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WELL THIS IS AWKWARD

Tim Cook sounds slightly sheepish about how well Apple did in 2020

A man wearing a protective mask gets his temperature taken before entering an Apple store, amid the coronavirus disease (COVID-19) outbreak, in Madrid, Spain last summer.
Reuters/Susana Vera
  • Lila MacLellan
By Lila MacLellan

Quartz at Work reporter

Published

The year 2020 was good to Apple. In the last three months alone, covering Apple’s fiscal first quarter ended Dec. 26, the company recorded more than $100 billion in sales, with iPhone sales up 17% year over year. CNBC declared it ”the best quarter in the history of the smartphone.”

Apple CEO Tim Cook did not skip over this during the company’s earnings call. “We saw strong double-digit growth across every product category, and we achieved all-time revenue records in each of our geographic segments,” he said in his introductory remarks.

But suspecting this success was a little embarrassing, a tad crass, given the amount of devastation the year inflicted on people around the world, Cook suggested the mood at Apple was more grateful and resolved than celebratory. “It is not far from many of our minds that this result caps off the most challenging year any of us can remember,” he said. “And it is an understatement to say that the challenges it posed to Apple as a business paled in comparison to the challenge it posed to Apple as a community of individuals, to employees, to their families, and to the communities we live in and love to call home.”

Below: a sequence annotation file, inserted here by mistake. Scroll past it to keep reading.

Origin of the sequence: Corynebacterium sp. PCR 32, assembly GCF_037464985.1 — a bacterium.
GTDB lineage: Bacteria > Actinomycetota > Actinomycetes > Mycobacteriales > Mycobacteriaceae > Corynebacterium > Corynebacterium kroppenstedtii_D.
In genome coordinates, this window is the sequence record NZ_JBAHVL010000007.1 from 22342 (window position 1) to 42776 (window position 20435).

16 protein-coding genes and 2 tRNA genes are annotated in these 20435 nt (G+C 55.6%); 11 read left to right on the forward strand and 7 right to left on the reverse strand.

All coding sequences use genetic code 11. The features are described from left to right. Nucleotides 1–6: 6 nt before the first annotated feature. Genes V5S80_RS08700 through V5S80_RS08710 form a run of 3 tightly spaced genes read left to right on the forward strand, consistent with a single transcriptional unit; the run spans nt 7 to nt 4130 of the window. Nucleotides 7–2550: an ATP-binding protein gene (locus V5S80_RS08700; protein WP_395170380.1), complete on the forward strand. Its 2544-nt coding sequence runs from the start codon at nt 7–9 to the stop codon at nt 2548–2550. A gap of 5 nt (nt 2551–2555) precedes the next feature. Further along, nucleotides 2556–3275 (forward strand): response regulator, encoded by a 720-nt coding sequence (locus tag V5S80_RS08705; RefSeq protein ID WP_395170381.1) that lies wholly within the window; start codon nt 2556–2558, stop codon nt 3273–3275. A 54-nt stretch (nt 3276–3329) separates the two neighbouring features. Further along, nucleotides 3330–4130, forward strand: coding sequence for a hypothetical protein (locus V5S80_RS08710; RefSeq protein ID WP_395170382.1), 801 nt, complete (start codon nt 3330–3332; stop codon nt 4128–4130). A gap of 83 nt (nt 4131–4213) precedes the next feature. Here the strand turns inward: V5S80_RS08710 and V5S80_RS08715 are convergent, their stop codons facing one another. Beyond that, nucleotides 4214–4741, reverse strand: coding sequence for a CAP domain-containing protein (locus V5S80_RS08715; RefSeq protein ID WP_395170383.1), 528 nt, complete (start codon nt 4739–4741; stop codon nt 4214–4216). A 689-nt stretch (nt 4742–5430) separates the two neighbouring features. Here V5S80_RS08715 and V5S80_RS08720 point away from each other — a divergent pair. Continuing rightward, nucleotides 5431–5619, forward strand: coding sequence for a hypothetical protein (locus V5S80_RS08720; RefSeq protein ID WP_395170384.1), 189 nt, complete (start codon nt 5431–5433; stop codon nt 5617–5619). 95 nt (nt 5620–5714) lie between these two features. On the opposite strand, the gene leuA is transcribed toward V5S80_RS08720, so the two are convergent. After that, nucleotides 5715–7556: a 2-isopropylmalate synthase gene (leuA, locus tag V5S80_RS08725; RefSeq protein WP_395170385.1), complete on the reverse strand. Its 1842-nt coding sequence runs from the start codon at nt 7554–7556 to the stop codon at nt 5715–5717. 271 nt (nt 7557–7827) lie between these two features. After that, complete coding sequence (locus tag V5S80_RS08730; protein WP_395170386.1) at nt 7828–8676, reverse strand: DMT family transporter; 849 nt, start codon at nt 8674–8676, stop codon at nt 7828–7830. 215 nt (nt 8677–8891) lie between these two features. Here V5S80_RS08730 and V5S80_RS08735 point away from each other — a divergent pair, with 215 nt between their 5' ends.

He continued:

“While these results show the central role that our products played in helping our users respond to these challenges, we are doubly aware that the work ahead of all of us to navigate the end of this pandemic, to restore normal life and prosperity in our neighborhoods and local economies, and to build back with a sense of justice is profound and urgent. We will speak to these needs and Apple’s efforts throughout today’s call, but I want to first offer the context of a detailed look at our results this quarter, including why we outperformed our expectations. Let’s get started with hardware…”

Toward the end of his remarks, he returned to the topic of social justice, recapping Apple’s plans to dedicate $100 million to new racial equity initiatives, beginning with a $25 million donation to the Propel Center, a learning hub for historically black colleges and universities, and the launch of the first Apple Developer Academy, this one for coding students in Detroit.

Cook also noted that Apple sent “millions of units of personal protective equipment to healthcare providers in Zambia. And here in the United States, even with Covid’s effects, we are ahead of schedule on our multiyear commitment to invest $350 billion throughout the American economy.”

Cook ended his remarks with an appeal:

“Entire portions of our lives that we took for granted—schools for children, meetings with our colleagues, small businesses that have endured for generations—have simply disappeared. It will take a society-wide effort across the public and private sectors as individuals and communities, every one of us, to ensure that what’s ahead of us is not simply the end of a disease but the beginning of something durable and hopeful for those who gave, suffered, and endured during this time.”

He pledged that Apple would be a partner in this effort. And then the analysts began asking questions—about iPhone switchers and upgraders, about Apple’s progress in the Indian market, and about its new Apple One subscription service.

Even in this age of corporate activism, Apple’s role in the wellbeing of the world wasn’t of much interest, at least not compared to data that might impact second-quarter returns.

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